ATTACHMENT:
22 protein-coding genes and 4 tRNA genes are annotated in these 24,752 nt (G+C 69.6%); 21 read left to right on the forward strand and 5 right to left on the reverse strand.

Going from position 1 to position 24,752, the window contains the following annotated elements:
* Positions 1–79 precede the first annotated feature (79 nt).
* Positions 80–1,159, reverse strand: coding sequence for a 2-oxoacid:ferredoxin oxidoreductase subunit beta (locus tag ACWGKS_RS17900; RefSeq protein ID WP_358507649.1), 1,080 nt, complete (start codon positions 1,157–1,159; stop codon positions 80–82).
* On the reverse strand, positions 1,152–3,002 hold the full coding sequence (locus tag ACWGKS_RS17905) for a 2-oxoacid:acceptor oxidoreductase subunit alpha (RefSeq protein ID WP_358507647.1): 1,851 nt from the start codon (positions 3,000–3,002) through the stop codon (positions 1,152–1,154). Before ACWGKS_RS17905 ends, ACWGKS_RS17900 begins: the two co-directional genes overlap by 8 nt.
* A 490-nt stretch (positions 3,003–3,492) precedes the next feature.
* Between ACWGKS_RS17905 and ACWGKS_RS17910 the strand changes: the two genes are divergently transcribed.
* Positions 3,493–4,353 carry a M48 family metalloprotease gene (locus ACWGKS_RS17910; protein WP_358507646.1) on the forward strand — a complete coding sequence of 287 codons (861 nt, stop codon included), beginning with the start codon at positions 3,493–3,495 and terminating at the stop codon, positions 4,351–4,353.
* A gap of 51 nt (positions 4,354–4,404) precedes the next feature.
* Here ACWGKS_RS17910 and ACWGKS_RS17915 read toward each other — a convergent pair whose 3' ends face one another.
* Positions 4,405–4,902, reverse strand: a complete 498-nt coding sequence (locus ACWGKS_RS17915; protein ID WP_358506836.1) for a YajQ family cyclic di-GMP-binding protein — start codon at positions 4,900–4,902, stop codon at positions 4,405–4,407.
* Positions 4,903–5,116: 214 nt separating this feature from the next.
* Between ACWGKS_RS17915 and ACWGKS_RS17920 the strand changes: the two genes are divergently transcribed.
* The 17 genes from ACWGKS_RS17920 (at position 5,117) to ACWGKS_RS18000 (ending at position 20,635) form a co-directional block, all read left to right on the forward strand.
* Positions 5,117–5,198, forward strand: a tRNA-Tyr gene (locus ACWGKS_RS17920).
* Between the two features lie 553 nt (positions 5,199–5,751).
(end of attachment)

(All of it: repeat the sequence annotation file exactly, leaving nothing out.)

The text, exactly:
22 protein-coding genes and 4 tRNA genes are annotated in these 24,752 nt (G+C 69.6%); 21 read left to right on the forward strand and 5 right to left on the reverse strand.

Going from position 1 to position 24,752, the window contains the following annotated elements:
* Positions 1–79 precede the first annotated feature (79 nt).
* Positions 80–1,159, reverse strand: coding sequence for a 2-oxoacid:ferredoxin oxidoreductase subunit beta (locus tag ACWGKS_RS17900; RefSeq protein ID WP_358507649.1), 1,080 nt, complete (start codon positions 1,157–1,159; stop codon positions 80–82).
* On the reverse strand, positions 1,152–3,002 hold the full coding sequence (locus tag ACWGKS_RS17905) for a 2-oxoacid:acceptor oxidoreductase subunit alpha (RefSeq protein ID WP_358507647.1): 1,851 nt from the start codon (positions 3,000–3,002) through the stop codon (positions 1,152–1,154). Before ACWGKS_RS17905 ends, ACWGKS_RS17900 begins: the two co-directional genes overlap by 8 nt.
* A 490-nt stretch (positions 3,003–3,492) precedes the next feature.
* Between ACWGKS_RS17905 and ACWGKS_RS17910 the strand changes: the two genes are divergently transcribed.
* Positions 3,493–4,353 carry a M48 family metalloprotease gene (locus ACWGKS_RS17910; protein WP_358507646.1) on the forward strand — a complete coding sequence of 287 codons (861 nt, stop codon included), beginning with the start codon at positions 3,493–3,495 and terminating at the stop codon, positions 4,351–4,353.
* A gap of 51 nt (positions 4,354–4,404) precedes the next feature.
* Here ACWGKS_RS17910 and ACWGKS_RS17915 read toward each other — a convergent pair whose 3' ends face one another.
* Positions 4,405–4,902, reverse strand: a complete 498-nt coding sequence (locus ACWGKS_RS17915; protein ID WP_358506836.1) for a YajQ family cyclic di-GMP-binding protein — start codon at positions 4,900–4,902, stop codon at positions 4,405–4,407.
* Positions 4,903–5,116: 214 nt separating this feature from the next.
* Between ACWGKS_RS17915 and ACWGKS_RS17920 the strand changes: the two genes are divergently transcribed.
* The 17 genes from ACWGKS_RS17920 (at position 5,117) to ACWGKS_RS18000 (ending at position 20,635) form a co-directional block, all read left to right on the forward strand.
* Positions 5,117–5,198, forward strand: a tRNA-Tyr gene (locus ACWGKS_RS17920).
* Between the two features lie 553 nt (positions 5,199–5,751).